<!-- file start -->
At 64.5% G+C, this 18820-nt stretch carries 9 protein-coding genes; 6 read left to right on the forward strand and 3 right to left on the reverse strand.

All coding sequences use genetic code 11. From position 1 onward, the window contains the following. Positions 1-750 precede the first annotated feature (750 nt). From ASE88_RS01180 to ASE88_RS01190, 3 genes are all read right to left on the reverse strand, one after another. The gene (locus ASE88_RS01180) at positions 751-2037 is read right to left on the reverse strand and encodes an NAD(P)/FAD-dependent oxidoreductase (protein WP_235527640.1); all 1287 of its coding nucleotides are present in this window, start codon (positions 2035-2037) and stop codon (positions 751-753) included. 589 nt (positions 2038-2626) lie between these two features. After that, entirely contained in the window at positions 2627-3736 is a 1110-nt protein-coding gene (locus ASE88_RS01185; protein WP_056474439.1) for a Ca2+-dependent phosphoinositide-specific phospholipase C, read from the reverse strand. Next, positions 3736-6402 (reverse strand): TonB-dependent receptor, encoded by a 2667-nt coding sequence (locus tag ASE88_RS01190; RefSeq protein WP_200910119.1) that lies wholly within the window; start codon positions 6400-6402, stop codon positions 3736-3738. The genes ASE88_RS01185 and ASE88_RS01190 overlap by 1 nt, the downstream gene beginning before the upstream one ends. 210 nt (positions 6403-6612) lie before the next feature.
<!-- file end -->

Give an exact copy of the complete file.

At 64.5% G+C, this 18820-nt stretch carries 9 protein-coding genes; 6 read left to right on the forward strand and 3 right to left on the reverse strand.

All coding sequences use genetic code 11. From position 1 onward, the window contains the following. Positions 1-750 precede the first annotated feature (750 nt). From ASE88_RS01180 to ASE88_RS01190, 3 genes are all read right to left on the reverse strand, one after another. The gene (locus ASE88_RS01180) at positions 751-2037 is read right to left on the reverse strand and encodes an NAD(P)/FAD-dependent oxidoreductase (protein WP_235527640.1); all 1287 of its coding nucleotides are present in this window, start codon (positions 2035-2037) and stop codon (positions 751-753) included. 589 nt (positions 2038-2626) lie between these two features. After that, entirely contained in the window at positions 2627-3736 is a 1110-nt protein-coding gene (locus ASE88_RS01185; protein WP_056474439.1) for a Ca2+-dependent phosphoinositide-specific phospholipase C, read from the reverse strand. Next, positions 3736-6402 (reverse strand): TonB-dependent receptor, encoded by a 2667-nt coding sequence (locus tag ASE88_RS01190; RefSeq protein WP_200910119.1) that lies wholly within the window; start codon positions 6400-6402, stop codon positions 3736-3738. The genes ASE88_RS01185 and ASE88_RS01190 overlap by 1 nt, the downstream gene beginning before the upstream one ends. 210 nt (positions 6403-6612) lie before the next feature.